Eddie Jones is beating up his England team.

That's according to the England union's annual injury audit.

England training injuries are twice as frequent and in reality five times worse than the average for the study period when the severity is taken into account.

Jones has come under fire from clubs over injuries, with Bath saying the England carnage was "totally unacceptable".


In one of the most notable cases, Wasps flanker Sam Jones had to retire last year because of a broken leg suffered during an England training session involving judo in 2016.

England CEO Nigel Melville tried to put a positive spin on the England injury disaster, saying it had already been recognised and steps taken by consulting club conditioners and coaches.

Breaking the fall - England coach Eddie Jones at one of his infamous team judo sessions. Photo / Getty Images
Breaking the fall - England coach Eddie Jones at one of his infamous team judo sessions. Photo / Getty Images

"Obviously international rugby is played at a greater intensity so training is at a greater intensity so we are trying to manage that transition," Melville said.

"I think that's starting to show some positive signs."

The report will add pressure on Jones, as he prepares England for this year's World Cup in Japan.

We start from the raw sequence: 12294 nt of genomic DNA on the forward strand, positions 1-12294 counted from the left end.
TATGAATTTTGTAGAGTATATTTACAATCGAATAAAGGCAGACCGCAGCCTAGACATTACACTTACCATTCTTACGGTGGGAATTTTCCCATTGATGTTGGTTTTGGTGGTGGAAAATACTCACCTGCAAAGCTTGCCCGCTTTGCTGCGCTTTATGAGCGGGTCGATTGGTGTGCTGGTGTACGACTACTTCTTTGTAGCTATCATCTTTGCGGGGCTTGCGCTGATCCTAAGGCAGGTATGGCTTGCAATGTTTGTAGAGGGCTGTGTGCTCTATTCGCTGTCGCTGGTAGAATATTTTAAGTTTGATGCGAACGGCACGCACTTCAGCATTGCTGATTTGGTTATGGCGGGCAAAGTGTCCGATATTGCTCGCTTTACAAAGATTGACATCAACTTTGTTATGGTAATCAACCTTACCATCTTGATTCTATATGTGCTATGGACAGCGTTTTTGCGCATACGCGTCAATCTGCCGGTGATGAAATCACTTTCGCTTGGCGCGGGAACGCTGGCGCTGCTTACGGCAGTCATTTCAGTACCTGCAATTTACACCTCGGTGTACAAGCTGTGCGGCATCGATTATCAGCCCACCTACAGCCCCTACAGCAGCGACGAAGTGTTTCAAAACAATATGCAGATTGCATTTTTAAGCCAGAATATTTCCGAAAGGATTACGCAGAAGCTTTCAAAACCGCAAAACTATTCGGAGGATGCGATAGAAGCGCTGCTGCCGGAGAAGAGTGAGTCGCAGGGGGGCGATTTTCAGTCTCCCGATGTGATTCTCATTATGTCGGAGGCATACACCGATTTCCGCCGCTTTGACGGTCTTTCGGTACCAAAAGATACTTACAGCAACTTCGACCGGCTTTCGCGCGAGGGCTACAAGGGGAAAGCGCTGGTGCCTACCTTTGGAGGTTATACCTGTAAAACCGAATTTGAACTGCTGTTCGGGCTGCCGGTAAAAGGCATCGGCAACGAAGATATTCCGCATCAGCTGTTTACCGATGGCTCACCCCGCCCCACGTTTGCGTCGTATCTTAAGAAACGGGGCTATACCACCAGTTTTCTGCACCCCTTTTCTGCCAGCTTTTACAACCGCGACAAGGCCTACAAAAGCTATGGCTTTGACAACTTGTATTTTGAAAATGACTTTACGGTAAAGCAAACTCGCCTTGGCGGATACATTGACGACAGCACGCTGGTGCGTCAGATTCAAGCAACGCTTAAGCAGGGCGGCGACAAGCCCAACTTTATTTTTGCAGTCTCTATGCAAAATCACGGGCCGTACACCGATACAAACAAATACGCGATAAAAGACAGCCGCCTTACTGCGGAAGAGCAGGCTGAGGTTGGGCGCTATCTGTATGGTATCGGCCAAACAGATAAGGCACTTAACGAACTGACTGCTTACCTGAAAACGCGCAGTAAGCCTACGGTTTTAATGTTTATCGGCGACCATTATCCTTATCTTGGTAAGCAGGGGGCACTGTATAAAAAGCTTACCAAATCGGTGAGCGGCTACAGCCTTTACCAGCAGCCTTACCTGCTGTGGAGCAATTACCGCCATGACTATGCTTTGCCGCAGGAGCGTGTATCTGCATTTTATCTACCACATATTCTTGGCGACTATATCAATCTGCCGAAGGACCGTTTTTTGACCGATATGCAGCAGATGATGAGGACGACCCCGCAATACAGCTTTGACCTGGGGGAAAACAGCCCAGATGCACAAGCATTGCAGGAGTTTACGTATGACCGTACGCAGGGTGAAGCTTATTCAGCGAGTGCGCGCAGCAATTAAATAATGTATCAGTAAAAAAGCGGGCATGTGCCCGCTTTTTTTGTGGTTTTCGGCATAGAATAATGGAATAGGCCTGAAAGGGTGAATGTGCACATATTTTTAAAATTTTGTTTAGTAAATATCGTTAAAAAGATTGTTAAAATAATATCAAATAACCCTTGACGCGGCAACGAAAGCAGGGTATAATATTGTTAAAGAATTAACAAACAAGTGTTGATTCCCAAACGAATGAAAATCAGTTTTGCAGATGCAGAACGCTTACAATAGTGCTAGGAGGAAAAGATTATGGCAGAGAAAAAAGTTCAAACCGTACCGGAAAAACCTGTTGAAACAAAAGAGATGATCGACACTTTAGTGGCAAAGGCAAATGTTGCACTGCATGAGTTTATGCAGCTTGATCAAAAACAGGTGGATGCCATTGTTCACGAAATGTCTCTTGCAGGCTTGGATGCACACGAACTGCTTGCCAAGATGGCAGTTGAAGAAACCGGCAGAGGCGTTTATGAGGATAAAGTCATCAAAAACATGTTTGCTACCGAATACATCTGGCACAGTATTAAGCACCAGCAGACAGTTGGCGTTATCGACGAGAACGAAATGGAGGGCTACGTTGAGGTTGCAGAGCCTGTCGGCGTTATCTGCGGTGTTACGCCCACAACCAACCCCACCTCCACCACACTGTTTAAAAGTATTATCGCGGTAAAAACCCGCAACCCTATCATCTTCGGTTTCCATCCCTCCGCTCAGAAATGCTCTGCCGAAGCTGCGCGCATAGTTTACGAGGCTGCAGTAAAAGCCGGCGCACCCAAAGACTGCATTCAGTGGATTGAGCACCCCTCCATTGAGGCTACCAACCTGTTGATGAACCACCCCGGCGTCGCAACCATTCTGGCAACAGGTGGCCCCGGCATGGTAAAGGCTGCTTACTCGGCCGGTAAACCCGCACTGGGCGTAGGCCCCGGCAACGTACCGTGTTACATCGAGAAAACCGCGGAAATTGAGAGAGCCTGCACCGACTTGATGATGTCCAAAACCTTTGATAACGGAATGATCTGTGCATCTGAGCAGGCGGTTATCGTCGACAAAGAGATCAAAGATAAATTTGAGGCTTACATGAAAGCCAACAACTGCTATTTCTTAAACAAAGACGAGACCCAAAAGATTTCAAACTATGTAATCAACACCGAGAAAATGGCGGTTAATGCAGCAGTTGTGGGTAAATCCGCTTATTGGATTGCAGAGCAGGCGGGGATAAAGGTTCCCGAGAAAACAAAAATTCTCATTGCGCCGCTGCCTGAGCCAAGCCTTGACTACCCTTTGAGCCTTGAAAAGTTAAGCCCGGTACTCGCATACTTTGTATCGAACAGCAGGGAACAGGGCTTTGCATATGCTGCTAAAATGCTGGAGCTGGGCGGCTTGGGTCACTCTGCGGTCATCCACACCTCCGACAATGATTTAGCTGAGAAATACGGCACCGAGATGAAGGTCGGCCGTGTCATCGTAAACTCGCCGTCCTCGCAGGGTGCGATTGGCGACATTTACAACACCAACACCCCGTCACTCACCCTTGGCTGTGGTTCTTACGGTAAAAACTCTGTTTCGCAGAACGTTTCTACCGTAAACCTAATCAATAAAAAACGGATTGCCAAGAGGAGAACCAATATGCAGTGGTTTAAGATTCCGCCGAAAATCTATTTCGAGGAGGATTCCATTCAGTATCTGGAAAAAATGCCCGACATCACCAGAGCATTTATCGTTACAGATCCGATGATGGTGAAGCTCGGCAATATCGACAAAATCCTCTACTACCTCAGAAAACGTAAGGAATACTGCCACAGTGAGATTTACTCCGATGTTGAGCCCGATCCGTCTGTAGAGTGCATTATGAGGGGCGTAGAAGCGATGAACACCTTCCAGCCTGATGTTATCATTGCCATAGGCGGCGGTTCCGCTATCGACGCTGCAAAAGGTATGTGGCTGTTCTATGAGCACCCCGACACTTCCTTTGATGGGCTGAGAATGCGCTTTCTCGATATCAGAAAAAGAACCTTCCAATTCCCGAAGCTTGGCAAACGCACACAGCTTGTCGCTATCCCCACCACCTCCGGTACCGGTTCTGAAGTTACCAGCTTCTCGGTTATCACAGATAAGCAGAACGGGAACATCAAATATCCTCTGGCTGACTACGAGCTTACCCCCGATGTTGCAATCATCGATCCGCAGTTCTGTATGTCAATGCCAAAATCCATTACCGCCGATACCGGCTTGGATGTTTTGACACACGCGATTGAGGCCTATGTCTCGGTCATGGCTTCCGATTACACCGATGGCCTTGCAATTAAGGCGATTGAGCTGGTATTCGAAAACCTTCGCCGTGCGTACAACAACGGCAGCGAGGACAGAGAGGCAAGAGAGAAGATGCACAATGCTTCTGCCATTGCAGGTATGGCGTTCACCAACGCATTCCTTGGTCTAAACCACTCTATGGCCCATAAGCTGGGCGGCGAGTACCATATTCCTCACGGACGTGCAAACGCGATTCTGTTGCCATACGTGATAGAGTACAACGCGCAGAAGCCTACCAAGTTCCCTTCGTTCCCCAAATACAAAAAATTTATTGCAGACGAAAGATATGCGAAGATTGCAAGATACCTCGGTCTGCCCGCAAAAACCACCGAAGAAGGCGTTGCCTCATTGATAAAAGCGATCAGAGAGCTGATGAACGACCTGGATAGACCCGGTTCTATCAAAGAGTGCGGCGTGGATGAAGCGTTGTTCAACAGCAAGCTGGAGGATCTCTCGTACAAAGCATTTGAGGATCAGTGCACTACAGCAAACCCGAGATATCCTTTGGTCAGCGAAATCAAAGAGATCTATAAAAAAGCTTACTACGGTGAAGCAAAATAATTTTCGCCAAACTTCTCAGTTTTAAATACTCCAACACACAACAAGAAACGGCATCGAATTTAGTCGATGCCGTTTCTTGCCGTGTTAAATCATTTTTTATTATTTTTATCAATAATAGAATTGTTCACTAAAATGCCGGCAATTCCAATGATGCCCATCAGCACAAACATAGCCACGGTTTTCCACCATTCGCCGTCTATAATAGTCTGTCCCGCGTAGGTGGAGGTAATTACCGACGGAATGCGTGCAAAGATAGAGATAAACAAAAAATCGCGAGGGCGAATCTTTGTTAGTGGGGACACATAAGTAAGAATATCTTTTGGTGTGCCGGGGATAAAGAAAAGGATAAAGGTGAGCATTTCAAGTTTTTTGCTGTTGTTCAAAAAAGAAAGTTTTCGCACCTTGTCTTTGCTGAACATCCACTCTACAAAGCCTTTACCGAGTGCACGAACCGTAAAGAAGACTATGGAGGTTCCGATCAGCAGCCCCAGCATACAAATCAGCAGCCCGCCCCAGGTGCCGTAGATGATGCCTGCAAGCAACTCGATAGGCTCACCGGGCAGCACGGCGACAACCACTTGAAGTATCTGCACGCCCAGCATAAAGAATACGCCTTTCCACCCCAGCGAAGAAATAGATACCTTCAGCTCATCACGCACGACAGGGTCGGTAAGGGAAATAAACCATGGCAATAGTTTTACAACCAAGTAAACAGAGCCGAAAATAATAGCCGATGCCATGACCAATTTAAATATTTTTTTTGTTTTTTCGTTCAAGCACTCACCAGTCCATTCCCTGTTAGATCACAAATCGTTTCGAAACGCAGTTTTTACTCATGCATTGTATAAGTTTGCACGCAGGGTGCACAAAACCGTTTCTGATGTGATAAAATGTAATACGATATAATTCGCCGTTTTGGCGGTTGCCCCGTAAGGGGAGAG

But rugby in general is under the gun over an escalating injury situation.

Injuries to England and professional club players have been kept since 2002, and it shows that injury severity has risen steeply overall.

The report emphasised that the comparatively low England numbers involved compared to the overall study figures meant results could be skewed.


Overall, 38 per cent of injuries during the 2017/18 season occurred in training sessions, with concussion the most frequent in full-contact sessions.

There had not been enough time to properly judge if the lower tackle height trial had reduced concussions in the Championship Cup.

Concussion has been the most common reported injury in the England premiership for many seasons, accounting for about 20 per cent.

England rugby's medical services director Simon Kemp said: "The data suggests that more significant changes to the game might be needed to reverse these trends."